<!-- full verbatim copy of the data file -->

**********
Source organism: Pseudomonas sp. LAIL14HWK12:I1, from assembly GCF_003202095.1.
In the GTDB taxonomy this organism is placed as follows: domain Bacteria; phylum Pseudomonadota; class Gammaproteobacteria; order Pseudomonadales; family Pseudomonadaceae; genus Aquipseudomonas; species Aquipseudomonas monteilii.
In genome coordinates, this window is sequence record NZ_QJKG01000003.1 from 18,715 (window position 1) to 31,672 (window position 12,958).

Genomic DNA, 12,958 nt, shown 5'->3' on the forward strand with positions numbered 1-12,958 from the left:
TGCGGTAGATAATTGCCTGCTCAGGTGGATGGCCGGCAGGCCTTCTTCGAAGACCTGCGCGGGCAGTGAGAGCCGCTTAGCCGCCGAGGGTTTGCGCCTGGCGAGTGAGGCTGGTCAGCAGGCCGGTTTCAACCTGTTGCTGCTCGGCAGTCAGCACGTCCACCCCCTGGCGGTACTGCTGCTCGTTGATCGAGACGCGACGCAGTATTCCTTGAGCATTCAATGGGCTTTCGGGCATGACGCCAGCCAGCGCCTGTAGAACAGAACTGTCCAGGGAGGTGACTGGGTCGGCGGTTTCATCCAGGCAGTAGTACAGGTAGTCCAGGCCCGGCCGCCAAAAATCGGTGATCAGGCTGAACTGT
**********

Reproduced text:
Source organism: Pseudomonas sp. LAIL14HWK12:I1, from assembly GCF_003202095.1.
In the GTDB taxonomy this organism is placed as follows: domain Bacteria; phylum Pseudomonadota; class Gammaproteobacteria; order Pseudomonadales; family Pseudomonadaceae; genus Aquipseudomonas; species Aquipseudomonas monteilii.
In genome coordinates, this window is sequence record NZ_QJKG01000003.1 from 18,715 (window position 1) to 31,672 (window position 12,958).

Genomic DNA, 12,958 nt, shown 5'->3' on the forward strand with positions numbered 1-12,958 from the left:
TGCGGTAGATAATTGCCTGCTCAGGTGGATGGCCGGCAGGCCTTCTTCGAAGACCTGCGCGGGCAGTGAGAGCCGCTTAGCCGCCGAGGGTTTGCGCCTGGCGAGTGAGGCTGGTCAGCAGGCCGGTTTCAACCTGTTGCTGCTCGGCAGTCAGCACGTCCACCCCCTGGCGGTACTGCTGCTCGTTGATCGAGACGCGACGCAGTATTCCTTGAGCATTCAATGGGCTTTCGGGCATGACGCCAGCCAGCGCCTGTAGAACAGAACTGTCCAGGGAGGTGACTGGGTCGGCGGTTTCATCCAGGCAGTAGTACAGGTAGTCCAGGCCCGGCCGCCAAAAATCGGTGATCAGGCTGAACTGT